Anthem’s record-breaking data breach settlement on Monday has put providers and insurers on notice that ignoring cybersecurity risks could come with a hefty pricetag.
The nation’s second-largest insurer will pay HHS’ Office for Civil Rights $16 million over a 2015 data breach that affected almost 79 million people, the largest data breach ever reported to the agency. Other healthcare organizations face similar threats, especially if they have large sets of data that can entice hackers, according to cybersecurity experts.
“The security risk analysis is not a check-the-box activity,” said Beth Pitman, counsel for law firm Waller Landsden Dortch and Davis. “It needs to be updated regularly and incorporated into the business processes of the entity.”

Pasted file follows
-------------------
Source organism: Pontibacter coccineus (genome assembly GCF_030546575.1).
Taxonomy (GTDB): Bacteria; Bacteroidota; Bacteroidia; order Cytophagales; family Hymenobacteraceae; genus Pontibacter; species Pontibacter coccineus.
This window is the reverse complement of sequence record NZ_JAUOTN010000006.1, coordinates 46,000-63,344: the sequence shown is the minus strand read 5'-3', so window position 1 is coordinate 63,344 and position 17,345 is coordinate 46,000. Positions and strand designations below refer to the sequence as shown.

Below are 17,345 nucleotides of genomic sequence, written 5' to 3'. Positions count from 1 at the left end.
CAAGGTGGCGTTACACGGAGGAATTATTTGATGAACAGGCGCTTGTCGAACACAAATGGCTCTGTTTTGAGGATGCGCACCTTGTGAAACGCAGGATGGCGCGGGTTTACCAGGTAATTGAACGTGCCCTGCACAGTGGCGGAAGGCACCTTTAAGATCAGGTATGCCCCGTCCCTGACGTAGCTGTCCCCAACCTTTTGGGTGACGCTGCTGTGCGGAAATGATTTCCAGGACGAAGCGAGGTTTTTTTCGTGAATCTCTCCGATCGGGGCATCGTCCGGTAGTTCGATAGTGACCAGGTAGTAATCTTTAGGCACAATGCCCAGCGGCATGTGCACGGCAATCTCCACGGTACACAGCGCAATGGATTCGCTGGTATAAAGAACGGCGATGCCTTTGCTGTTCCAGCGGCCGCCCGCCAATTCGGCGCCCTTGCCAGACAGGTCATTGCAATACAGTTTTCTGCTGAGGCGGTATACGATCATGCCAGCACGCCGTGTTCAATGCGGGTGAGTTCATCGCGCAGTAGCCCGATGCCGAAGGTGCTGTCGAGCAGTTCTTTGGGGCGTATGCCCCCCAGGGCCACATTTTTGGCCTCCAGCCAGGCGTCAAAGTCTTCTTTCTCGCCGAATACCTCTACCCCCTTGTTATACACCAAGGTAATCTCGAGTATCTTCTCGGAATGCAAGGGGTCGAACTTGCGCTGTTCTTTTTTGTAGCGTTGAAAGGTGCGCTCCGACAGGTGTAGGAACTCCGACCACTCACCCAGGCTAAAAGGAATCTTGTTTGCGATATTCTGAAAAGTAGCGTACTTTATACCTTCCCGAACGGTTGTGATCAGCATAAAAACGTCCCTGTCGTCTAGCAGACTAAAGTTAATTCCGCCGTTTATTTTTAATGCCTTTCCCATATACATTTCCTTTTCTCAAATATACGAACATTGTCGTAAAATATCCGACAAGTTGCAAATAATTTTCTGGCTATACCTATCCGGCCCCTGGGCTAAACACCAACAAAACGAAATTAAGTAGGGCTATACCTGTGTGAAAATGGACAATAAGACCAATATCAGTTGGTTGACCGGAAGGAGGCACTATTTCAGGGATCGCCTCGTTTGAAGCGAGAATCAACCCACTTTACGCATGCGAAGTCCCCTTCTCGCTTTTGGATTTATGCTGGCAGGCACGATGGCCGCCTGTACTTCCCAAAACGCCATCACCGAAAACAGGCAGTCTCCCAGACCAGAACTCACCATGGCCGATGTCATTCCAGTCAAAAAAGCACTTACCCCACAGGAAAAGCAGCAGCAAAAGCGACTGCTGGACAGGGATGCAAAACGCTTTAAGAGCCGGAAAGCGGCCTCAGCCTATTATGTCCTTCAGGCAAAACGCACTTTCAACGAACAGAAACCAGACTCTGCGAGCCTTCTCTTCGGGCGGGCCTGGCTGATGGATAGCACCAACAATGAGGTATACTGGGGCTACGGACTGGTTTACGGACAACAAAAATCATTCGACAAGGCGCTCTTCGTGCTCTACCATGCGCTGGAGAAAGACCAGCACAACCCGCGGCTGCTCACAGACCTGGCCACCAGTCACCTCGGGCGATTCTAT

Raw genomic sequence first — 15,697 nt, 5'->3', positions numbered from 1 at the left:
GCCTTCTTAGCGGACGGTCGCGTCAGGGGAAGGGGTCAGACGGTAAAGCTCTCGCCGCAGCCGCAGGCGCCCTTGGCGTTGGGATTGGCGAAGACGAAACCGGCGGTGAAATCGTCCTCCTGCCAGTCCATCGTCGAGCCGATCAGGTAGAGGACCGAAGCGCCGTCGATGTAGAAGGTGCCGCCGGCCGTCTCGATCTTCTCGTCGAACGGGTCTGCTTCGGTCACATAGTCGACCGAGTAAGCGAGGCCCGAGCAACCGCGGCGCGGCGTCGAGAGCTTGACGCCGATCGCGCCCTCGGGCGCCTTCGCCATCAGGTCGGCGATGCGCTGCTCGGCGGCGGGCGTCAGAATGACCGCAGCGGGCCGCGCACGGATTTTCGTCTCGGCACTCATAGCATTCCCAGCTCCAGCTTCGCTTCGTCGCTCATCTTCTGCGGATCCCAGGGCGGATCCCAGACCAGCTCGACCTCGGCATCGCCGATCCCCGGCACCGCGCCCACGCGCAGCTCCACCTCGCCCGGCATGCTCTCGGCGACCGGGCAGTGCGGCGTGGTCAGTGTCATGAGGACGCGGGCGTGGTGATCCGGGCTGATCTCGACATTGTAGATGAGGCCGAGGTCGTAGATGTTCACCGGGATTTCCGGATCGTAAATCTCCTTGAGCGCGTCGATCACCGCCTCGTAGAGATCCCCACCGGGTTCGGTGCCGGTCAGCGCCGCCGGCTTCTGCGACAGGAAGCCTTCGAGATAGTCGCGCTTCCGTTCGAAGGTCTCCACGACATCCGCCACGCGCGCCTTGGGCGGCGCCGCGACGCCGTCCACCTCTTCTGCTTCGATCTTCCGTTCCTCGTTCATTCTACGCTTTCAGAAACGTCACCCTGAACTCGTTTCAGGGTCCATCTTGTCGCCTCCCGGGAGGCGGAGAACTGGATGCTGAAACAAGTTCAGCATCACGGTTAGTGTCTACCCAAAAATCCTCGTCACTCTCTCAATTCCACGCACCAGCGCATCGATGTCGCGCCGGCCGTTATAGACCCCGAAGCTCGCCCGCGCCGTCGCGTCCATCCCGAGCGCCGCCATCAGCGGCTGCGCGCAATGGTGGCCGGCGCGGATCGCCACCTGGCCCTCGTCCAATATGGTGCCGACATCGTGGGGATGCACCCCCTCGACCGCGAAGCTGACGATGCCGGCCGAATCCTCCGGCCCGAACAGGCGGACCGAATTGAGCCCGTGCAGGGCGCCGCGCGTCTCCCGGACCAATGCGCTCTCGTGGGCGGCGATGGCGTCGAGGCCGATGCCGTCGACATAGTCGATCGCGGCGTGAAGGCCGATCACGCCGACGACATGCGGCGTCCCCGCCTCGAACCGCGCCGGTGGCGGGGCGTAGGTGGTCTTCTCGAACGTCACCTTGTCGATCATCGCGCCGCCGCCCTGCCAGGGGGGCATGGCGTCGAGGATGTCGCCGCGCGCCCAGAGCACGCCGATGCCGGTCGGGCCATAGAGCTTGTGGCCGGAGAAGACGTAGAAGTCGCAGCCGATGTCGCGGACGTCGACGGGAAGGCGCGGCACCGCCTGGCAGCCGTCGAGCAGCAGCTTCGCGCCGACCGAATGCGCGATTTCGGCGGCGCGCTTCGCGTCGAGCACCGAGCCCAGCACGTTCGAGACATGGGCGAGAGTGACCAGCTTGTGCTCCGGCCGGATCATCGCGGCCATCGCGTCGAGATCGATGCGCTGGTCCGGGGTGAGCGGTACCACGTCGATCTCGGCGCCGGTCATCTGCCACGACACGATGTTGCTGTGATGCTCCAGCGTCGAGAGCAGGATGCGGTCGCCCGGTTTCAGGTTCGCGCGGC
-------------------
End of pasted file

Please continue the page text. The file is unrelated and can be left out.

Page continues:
Data breaches put members’ and patients’ privacy at risk, and they can damage organizations’ reputations. OCR Director Robert Severino noted on Monday that a “breach of trust” calls for a large penalty.
Before Anthem’s whopping $16 million penalty, OCR’s highest fine was $5.5 million—levied against Memorial Health System in 2017 for a breach that affected more than 115,000 people.
In Anthem’s case, hackers sneaked into the network to steal names, birthdates, Social Security numbers, home addresses and other information of current and former members and employees.